January 5, 2021 | by Melanie Martin
2020 hit us hard. And to be clear, US = EVERYONE. Shuttered schools, canceled social activities, hindered family interactions, and significantly altered work schedules—this is 2020. At Bloom, 2020 changed a lot about the way we work and interact with each other and our clients. We’re not experts in all the things, but we’re working parents and singles isolating alone—all experiencing different struggles while navigating daily life. As we look forward to 2021, we want to share some tips and tricks on how to best manage remote work going forward, while juggling everything else.
While some companies offered work-from-home options before the pandemic (estimated at 4.7 million people, which is roughly 3.4% of the U.S. workforce), those numbers exponentially increased in summer 2020. Now, it’s estimated that 42% of the U.S. labor force is working from home full time, almost a 39% increase in 10 months.
Yes, it’s been 10 months. While it feels like those have played out in dog years, here we are—embracing a new year, hoping it’ll bring renewed hope and a bounce back to what “normal” in 2021 means. Whatever that is, one thing is certain—working remotely is here and likely not going away anytime soon. Most employees were 9-to-5’ers, waking up early, commuting into the office for a full eight hours, and then facing the long commute home. Those days are over. So, what have we learned while working safely at home? What tips, tricks, and crazy stories do we have to tell? Let’s dive in!
Working and teaching simultaneously.
While your resume may include being a dedicated room parent, troop leader, and PTA volunteer extraordinaire, nothing can prepare you for full-time virtual learning duties for one, two, or five kids while at the same time tending to your full-time job. And, all under the same roof. So, how do you navigate completing work while teaching second grade? Here are a few suggestions from some of our own Bloom team parents who are fighting the daily fight of teaching and working while attempting to stay sane:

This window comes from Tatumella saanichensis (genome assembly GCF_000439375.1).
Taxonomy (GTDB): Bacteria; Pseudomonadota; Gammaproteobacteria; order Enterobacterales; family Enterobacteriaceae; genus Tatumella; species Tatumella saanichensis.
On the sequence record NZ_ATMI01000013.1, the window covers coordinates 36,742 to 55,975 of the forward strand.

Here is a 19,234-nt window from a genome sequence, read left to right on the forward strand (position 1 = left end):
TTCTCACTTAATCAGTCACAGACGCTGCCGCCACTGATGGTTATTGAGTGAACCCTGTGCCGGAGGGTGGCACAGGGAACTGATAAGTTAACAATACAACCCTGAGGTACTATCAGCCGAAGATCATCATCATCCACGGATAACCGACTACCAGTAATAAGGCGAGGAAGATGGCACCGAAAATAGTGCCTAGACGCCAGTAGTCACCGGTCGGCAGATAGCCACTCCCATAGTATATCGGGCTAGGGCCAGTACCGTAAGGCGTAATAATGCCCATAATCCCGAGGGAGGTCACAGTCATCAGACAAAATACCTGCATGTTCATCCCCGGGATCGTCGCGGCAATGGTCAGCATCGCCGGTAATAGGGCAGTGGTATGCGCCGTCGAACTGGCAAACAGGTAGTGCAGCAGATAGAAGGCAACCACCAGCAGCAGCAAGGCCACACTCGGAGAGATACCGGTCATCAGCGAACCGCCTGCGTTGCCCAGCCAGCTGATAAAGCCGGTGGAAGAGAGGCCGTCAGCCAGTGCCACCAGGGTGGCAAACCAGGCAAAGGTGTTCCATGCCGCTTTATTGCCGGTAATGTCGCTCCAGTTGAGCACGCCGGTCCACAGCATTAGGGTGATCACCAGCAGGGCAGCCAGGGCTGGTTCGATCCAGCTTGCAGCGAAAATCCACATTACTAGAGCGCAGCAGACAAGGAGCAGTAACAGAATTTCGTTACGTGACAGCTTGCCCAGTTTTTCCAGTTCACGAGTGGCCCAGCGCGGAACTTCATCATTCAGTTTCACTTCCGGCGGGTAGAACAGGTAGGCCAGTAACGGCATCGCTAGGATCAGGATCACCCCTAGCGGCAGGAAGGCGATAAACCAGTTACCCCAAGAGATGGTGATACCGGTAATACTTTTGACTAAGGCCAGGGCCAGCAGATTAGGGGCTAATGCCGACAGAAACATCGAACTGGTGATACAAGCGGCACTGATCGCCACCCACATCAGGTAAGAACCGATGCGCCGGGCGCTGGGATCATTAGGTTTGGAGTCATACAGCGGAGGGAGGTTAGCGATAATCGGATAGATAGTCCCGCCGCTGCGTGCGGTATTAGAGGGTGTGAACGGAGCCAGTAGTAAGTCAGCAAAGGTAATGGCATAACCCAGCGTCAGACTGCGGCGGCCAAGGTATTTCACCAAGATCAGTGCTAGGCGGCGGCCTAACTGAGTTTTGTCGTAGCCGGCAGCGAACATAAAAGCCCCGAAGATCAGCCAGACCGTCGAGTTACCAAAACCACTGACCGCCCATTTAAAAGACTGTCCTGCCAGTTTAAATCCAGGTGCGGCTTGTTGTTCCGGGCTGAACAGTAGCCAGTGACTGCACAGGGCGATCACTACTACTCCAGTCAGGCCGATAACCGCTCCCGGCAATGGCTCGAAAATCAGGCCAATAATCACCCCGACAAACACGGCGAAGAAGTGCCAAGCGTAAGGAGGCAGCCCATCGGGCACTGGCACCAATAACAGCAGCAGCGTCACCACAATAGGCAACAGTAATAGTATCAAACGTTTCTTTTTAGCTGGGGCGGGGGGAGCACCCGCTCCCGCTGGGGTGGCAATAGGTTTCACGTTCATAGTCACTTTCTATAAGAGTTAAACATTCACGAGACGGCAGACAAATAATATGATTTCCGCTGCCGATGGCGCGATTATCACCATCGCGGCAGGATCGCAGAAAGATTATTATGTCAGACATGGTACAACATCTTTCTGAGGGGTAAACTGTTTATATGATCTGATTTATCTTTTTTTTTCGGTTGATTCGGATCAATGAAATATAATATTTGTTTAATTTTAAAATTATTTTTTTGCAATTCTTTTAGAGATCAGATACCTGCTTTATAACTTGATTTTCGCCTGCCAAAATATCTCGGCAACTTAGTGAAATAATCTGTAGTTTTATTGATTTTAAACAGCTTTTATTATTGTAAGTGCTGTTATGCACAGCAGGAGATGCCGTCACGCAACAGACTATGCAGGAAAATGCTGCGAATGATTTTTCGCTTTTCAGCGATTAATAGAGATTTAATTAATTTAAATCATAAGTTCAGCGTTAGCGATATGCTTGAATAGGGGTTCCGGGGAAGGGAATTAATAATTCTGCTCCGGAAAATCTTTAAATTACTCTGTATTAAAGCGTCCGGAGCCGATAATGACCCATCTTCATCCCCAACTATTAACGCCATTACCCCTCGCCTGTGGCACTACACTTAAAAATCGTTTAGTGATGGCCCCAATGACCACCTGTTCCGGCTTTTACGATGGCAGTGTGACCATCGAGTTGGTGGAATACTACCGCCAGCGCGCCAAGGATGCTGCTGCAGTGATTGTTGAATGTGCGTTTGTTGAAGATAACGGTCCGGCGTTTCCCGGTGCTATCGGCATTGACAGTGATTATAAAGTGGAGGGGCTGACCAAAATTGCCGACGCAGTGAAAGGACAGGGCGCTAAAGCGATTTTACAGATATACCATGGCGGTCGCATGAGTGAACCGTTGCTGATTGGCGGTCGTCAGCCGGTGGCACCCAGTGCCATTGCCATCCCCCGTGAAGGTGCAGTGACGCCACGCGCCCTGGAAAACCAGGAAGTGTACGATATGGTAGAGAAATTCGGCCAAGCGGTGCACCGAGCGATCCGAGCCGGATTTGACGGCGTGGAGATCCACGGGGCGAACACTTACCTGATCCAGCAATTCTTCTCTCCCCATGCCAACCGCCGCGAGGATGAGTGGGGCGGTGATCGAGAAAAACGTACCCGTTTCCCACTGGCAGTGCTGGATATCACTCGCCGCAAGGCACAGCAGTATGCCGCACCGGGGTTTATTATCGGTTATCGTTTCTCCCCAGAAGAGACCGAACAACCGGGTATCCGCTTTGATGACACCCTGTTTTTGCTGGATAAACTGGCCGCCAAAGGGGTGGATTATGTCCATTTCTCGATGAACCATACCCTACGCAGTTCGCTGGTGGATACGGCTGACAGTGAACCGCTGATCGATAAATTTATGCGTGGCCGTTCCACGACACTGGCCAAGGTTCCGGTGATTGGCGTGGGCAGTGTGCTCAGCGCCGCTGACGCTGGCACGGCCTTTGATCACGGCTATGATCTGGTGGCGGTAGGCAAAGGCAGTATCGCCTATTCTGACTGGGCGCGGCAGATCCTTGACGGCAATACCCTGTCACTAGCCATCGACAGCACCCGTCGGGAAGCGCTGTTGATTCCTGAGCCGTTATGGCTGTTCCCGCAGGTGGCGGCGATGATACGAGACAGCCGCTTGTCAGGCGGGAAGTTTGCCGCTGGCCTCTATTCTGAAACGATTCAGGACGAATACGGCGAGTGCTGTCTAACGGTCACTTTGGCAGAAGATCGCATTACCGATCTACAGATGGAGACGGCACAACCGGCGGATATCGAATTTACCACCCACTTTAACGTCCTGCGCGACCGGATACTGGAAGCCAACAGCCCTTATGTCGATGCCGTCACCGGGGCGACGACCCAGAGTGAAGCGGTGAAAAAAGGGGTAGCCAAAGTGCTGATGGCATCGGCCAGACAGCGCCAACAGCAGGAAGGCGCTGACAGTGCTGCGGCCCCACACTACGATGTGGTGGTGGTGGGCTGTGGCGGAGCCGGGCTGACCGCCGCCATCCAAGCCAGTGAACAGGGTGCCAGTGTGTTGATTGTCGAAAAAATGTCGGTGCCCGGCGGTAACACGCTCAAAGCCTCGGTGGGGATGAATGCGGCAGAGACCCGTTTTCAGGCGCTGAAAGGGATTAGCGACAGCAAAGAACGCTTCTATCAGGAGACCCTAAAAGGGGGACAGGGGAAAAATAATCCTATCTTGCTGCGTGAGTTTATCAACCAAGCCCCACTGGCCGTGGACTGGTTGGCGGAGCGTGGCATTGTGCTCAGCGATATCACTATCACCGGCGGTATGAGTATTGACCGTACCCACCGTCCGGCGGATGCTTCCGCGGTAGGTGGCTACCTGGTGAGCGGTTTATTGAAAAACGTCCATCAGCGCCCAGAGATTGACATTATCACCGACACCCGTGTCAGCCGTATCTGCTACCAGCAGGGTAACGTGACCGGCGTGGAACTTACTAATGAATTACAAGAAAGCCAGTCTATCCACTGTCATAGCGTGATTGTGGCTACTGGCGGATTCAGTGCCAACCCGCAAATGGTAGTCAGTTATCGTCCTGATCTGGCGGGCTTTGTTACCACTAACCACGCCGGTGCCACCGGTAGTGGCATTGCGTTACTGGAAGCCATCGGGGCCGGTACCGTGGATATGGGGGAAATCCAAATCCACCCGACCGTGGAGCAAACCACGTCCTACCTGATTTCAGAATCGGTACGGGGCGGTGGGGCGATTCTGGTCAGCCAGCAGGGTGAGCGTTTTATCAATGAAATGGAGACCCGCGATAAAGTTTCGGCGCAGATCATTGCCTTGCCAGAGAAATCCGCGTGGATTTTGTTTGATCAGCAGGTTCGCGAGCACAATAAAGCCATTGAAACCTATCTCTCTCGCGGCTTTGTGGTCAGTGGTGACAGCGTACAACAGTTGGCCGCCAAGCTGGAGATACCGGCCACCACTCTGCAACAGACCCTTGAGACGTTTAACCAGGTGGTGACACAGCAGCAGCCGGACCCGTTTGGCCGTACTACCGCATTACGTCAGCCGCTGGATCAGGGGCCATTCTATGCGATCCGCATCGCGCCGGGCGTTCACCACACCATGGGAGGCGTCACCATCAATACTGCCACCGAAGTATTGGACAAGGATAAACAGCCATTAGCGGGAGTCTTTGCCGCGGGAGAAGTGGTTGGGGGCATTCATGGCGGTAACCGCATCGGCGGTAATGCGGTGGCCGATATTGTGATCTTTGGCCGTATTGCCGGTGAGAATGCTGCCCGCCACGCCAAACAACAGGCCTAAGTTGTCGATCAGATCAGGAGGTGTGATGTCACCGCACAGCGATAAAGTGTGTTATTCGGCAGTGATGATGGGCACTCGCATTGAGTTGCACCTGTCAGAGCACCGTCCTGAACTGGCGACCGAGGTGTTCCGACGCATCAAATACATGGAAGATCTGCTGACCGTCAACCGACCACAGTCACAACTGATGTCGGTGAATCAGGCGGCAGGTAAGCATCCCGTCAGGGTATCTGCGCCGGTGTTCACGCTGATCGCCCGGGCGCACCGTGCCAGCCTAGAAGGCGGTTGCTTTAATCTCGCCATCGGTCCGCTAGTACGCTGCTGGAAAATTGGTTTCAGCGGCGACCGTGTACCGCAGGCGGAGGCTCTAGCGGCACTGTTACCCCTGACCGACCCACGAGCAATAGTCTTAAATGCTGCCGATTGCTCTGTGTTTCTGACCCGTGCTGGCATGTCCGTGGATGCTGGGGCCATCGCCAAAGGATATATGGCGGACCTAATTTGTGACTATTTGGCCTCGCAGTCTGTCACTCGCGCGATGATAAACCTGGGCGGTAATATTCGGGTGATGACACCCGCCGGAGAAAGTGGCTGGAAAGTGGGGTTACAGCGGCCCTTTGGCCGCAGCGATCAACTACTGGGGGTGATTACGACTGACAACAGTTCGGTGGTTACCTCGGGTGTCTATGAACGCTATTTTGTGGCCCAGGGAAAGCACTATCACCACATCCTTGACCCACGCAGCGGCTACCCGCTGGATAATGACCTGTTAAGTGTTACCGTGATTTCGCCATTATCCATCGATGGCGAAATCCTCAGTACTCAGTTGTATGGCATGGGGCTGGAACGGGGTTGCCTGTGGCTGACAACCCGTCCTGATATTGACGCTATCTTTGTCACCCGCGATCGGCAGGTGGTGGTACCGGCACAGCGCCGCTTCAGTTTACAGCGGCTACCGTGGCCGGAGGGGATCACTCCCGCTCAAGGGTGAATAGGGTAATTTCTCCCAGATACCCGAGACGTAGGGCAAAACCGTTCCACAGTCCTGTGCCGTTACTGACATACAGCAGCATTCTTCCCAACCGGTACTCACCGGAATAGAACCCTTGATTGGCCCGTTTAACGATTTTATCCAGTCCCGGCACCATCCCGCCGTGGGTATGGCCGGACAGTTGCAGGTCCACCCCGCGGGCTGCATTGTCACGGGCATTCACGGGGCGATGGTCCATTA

- Get organized. Having your ducks in a row is key—make a plan for each day. Will you 100% stick to that plan? Probably not, but having a rough idea of what you need to accomplish for work and what your kids need to tackle for school each day will help guide the ship.
- Stop worrying so much about household chores. For better or worse, they’ll always be there. Don’t beat yourself up if you don’t manage to get the clothes in the washer, unload the dishwasher, or vacuum up the trail of crumbs your toddler leaves today. Keeping a clean house is important, but these days, it’s definitely not a top priority.
- Try to be as flexible as possible. We’re not talking about yoga. We’re talking about bringing the mindset that things will not always go as planned. While your kids may have been assigned a solid six hours of school work, today may not be the day to cover everything. Have grace with your kids and open communication with their teachers. Everyone knows there are limits and challenges for at-home learning, so work with the teacher and advocate for your kids. Being flexible and rolling with the punches is a lesson we can all learn and appreciate.
- Give yourself and your kids a break. There are many more lessons to be taught right now beyond the pythagorean theorem. Overcoming the adversities of virtual learning is tough. Don’t forget that teaching your kids to be a good sibling, to help their younger sister with her coloring page, or to take out the trash if they see Mom struggling, are all lessons that are just as valuable as social studies and common core math. Feeling burned out? Tell your boss you’re going to have to take two hours of PTO today to dedicate time to your family and yourself—getting outside to unplug and play in the sunshine will make a world of difference.
Not another video call.
Sorry, I was on mute. Can you hear me now? If I had a dollar for every time I heard that since March, I would not be sitting here at work, writing a blog—I’d be isolating on a private island with spotty cell service and not a Zoom call in sight! Seeing the faces of colleagues and clients is important, but when all of that interaction happens over a computer screen, it’s exhausting. At the end of the day your cheeks may hurt as if you were grinning like The Joker for eight hours straight—either from forcing a smile or trying to keep a straight face while your kids stick fight in the background. It’s hard, but every morning, make your bed, brush your teeth, your hair, splash some cold water on your face, and at least put on a clean shirt (a business mullet is fully acceptable—business casual up top, pajama pants on the bottom). If you feel good about yourself, it’ll help you shine on calls. If you need to, play a little intro/hype music for yourself before a call to get you in good spirits—all of this will help you conquer a day of smiling in the glistening blue light glow.